On Saturday night, a screaming came across the sky. Erupting in three parts, the mysterious light was observed by millions, hovering off the coast of Southern California. Social media users from Los Angeles to San Francisco and as far inland as Arizona began speculating on what they had witnessed. A meteor? A UFO? Iron Man?
We now know that the object in question was actually the US Navy test-firing a Trident II D-5 missile.
— Cool Pope Francis (@CoolPontifex) November 8, 2015
"The tests were part of a scheduled, ongoing system evaluation test," reads a Pentagon statement. "Launches are conducted on a frequent, recurring basis to ensure the continued reliability of the system."
But the timing and location of that test is suspicious, especially given that the Trident has been tested 156 times in the past, according to the Washington Post, with nary a peep.
As Peter Holley points out for the Post, "Why test-fire a missile within sight of the nation’s second-largest city, terrifying some and leading thousands more to flood Twitter and Facebook with wild speculation about the glowing craft?"
— Javi. (@Thisisntskinner) November 8, 2015
It could be that the Pentagon was hoping that the social media hysteria would find its way to military officials in China and Russia. A missile launch as a state-of-the-art, digital humble-brag.
"It’s hard to overstate how important the Trident II D-5 missile that was tested is to national security," Loren Thompson, a military analyst with Georgetown University, wrote for Forbes.
"Effective defenses against a large-scale nuclear attack are extremely difficult to build, so the US relies instead on the threat of retaliation to deter other countries from launching an attack."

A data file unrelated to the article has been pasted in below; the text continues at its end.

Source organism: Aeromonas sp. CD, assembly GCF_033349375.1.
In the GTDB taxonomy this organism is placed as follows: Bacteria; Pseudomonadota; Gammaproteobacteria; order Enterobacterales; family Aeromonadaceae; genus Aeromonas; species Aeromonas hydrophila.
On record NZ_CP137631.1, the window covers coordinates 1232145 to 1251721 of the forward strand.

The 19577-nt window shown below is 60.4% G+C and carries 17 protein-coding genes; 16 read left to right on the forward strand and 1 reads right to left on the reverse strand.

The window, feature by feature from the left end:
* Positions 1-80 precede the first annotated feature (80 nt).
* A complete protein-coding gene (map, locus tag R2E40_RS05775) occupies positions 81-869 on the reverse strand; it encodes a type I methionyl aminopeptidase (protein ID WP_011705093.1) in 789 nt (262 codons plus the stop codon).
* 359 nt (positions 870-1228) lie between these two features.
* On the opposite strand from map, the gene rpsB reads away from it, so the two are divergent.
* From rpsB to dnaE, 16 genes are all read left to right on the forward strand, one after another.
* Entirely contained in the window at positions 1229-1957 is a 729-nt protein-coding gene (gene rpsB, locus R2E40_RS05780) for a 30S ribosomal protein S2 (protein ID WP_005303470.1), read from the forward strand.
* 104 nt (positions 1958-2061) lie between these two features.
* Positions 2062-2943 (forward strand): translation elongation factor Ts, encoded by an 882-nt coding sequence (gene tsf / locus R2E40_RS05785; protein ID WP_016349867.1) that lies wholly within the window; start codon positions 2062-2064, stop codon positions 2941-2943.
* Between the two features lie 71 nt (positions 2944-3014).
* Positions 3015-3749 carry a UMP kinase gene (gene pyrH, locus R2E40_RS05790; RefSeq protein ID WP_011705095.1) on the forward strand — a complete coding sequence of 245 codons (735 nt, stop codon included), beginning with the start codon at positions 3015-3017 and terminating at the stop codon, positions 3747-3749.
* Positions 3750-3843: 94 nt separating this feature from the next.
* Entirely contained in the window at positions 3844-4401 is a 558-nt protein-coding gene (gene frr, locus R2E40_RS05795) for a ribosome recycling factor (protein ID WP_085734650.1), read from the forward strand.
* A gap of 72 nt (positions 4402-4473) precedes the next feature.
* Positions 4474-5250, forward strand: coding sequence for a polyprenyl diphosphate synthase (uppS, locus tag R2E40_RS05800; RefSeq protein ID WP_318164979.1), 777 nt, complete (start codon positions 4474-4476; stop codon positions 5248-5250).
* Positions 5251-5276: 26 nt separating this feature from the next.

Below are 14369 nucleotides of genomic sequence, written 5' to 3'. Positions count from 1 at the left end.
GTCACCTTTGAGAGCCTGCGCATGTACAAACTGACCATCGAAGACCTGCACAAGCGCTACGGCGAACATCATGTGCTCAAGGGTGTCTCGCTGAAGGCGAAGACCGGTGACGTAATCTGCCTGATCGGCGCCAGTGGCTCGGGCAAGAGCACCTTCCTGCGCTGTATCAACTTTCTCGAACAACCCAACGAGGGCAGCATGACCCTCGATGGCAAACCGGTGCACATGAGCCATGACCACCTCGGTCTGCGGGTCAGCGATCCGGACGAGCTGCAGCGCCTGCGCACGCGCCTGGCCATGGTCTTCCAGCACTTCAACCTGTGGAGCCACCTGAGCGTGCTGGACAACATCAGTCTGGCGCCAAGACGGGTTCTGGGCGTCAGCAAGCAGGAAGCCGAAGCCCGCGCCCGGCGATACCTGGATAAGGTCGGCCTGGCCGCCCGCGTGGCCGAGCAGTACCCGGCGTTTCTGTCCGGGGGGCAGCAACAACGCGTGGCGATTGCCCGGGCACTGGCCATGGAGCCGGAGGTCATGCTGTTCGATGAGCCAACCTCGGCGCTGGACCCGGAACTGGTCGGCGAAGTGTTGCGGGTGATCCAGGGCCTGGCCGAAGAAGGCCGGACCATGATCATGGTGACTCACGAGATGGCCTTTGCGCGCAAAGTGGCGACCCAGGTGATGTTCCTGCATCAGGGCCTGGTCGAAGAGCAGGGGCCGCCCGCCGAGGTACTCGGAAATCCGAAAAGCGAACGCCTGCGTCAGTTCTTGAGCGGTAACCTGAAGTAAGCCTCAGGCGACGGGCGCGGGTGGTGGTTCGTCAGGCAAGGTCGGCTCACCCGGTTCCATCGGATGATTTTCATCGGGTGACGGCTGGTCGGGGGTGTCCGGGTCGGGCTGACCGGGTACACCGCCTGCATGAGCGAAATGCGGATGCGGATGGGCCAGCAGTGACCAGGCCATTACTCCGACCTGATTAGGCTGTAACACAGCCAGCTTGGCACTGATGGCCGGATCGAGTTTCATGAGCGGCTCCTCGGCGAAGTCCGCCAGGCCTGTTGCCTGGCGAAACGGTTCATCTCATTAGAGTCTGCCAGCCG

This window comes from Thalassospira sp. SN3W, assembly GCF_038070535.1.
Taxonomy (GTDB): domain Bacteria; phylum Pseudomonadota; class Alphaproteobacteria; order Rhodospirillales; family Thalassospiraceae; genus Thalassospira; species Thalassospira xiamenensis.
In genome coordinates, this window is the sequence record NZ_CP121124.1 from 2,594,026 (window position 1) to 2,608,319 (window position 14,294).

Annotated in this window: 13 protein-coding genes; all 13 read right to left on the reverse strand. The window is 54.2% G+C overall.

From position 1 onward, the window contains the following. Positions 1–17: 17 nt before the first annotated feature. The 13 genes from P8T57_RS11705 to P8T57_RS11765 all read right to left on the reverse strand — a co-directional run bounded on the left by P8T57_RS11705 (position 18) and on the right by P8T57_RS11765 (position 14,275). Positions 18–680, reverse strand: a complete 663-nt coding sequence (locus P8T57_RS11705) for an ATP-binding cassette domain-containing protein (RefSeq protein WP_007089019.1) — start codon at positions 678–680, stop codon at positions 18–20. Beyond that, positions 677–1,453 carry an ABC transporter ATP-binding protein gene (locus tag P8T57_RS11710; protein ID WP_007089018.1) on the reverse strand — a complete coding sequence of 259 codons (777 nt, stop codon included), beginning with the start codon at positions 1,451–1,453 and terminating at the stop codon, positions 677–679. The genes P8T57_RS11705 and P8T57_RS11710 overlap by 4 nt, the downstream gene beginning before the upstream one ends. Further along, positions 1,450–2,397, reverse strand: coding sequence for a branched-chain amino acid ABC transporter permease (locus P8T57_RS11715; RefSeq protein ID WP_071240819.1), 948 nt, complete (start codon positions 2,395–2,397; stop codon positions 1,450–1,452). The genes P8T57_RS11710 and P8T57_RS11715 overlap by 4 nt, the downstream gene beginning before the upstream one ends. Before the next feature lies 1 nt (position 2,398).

— Kristina (@kristinapete22) November 8, 2015
John Daniels, a public affairs officer with the Navy, gave similar indications. "As a result of doing these operations, it does show any adversary that would wish to do us harm the capabilities that we have," he told the Post.
Still, even if the Pentagon was hoping to make itself a trending topic on Twitter, it may have overdone it. Given the time of day, the atmospheric conditions amplified the missile’s eerie effect, essentially terrorizing the American Southwest.
"That big, blueish green hue that everyone saw was a result of just that time of day," Daniels said. On a day with exceptionally clear skies, the approaching sunset made for some bizarre reflections off the rocket’s motor.
— Eleanor☽ (@KatysPrismLight) November 8, 2015
"Had we done it earlier in the day or later in the evening you would have still seen the missile, but probably not the same way."
He added that "normally, it would have gone up towards the atmosphere for 90 seconds before disappearing. But this time caused a big bloom in the sky."
The secretive nature of the test has also sown some irreversible seeds for the Roswell alien crowd.
"For a brief moment, when the cloud got bigger, I was wondering, 'Should we run?'" one witness, Julien Solomita, told the LA Times. He remains skeptical of the Navy’s official explanation.
— ★M|O|N|E|T•J/\NDA★ (@moonydamonsta) November 8, 2015
"Why do a missile test over the second largest city in the US and not tell anyone? That’s pretty wild."
Unfortunately, secrecy breeds conspiracy.